- John Keim, ESPN Washington Redskins reporter
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The Redskins released corner DeAngelo Hall a year ago, taking a chance that they'd lose him to another team. The reality is that he wasn't close to going anywhere else; no team showed a strong enough interest. And when he returned, the defensive coaches were rather happy. They knew what he added and wanted to keep him around.
Hall rewarded them by playing one of his best seasons, arguably the best since joining the Redskins because of his consistency. He competed against the top receivers and fared well: Calvin Johnson, Brandon Marshall, Dez Bryant. The Redskins rewarded him with a new four-year deal, which is worth $4.25 million per year, according to NBC Washington. Would another team have paid him that much? Tough to say and I really don't know.
Of course, the key always is guaranteed money. Last year's top corner signing in free agency, Sean Smith, signed a three-year, $18-million deal with Kansas City. Aqib Talib signed a one-year, $5-million deal to stay in New England last offseason. Most other corners settled for prices far below that figure.
The Redskins could have opted to throw big money at another corner: Talib could hit the open market; Tennessee's Alterraun Verner is a potential free agent as well. Yes, it would be good to have another young corner to pair with second-year cornerback David Amerson, to have two players who could grow together. But that's not always possible -- there's no guarantee they'd come here or even be free by that point -- and the Redskins have plenty of other needs on defense.
Had they opted for one of the top corners on the market, the Redskins would have needed to pay more than what they'll be giving Hall. That would limit their ability to fix other areas. They had a strong option in Hall, who can still play at a solid level. He knows the defense; he's become a leader in the secondary. Perhaps if they didn't have so many needs it would make sense to spend bigger at this spot. But they do have those needs and they had a ready solution at corner. They don't have that at, say, inside linebacker or safety. They HAVE to sign players there (or draft one).
The Redskins still would like to retain linebackers Brian Orakpo and Perry Riley and defensive lineman Chris Baker. For a defense that struggled last year, that's a lot of players to bring back. But, aside from Riley, the other players had strong years so it makes sense. And Riley played well in 2012.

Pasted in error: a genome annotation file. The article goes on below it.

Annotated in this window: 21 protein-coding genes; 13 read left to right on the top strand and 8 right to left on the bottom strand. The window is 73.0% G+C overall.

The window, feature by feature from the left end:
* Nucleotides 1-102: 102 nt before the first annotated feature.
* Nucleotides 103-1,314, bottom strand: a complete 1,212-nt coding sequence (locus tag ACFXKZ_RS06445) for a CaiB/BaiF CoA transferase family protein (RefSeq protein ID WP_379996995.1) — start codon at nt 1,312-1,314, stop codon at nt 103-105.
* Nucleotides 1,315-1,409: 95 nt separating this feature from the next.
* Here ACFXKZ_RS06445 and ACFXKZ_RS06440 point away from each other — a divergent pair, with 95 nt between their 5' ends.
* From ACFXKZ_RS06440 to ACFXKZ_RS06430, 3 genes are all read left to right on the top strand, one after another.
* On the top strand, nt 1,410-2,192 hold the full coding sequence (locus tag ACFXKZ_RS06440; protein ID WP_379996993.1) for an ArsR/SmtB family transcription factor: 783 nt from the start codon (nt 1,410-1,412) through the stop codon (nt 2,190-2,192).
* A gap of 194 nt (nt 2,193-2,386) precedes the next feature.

The question I have: How much longer can Hall play well? There's no reason to believe he's on the verge of a major decline in 2014. His play late in the season suggests that's not the case. But how many more years can he be that sort of player?
At some point, though, Hall could always move to safety (if there's still a need). Yes, his skillset can translate: He'd have excellent range and, despite the perception of him, he's done a good job as a corner against the run. But it's far different when you're trying to make those plays from the middle of the field than on the side. He'd also have to learn the defense from a new perspective; as a safety you need to know everyone's job, for example. It's a tough transition, but one that Hall, who is a smart player, could make in a few years if need be.
The Redskins still need to fill some holes at corner. Josh Wilson, a starter last year, will be free next month. But Amerson and Hall need to be their starters. Wilson was good against the run from the slot, but the Redskins can upgrade. They have Richard Crawford coming off a knee injury; I liked his progress last summer in slot coverage. He was more patient and mirrored the receiver's movements well. But it's tough to rely on him for this role without seeing him after his knee surgery.
They also might re-sign E.J. Biggers, but he's still best used as a fourth corner who can provide some versatility. He lined up at safety last season, but that was as much a result of what the Redskins didn't have in the secondary. He needs to stick at corner, but would provide good depth.
Hall developed a reputation as a me-first guy many years ago. For some fans he'll always be that guy. That's fine; but in watching him, I would disagree. There are plenty of corners I've covered who are more me-first than Hall. Yes, he draws some foolish penalties at times but he also plays with passion. It's a fine line.
Overall, Hall still adds value to the Redskins. The defense had many problems in 2013; he was not one of them.
The Redskins released corner DeAngelo Hall a year ago, taking a chance that they'd lose him to another team. The reality is that he wasn't close to going anywhere else; no team showed a strong enough interest.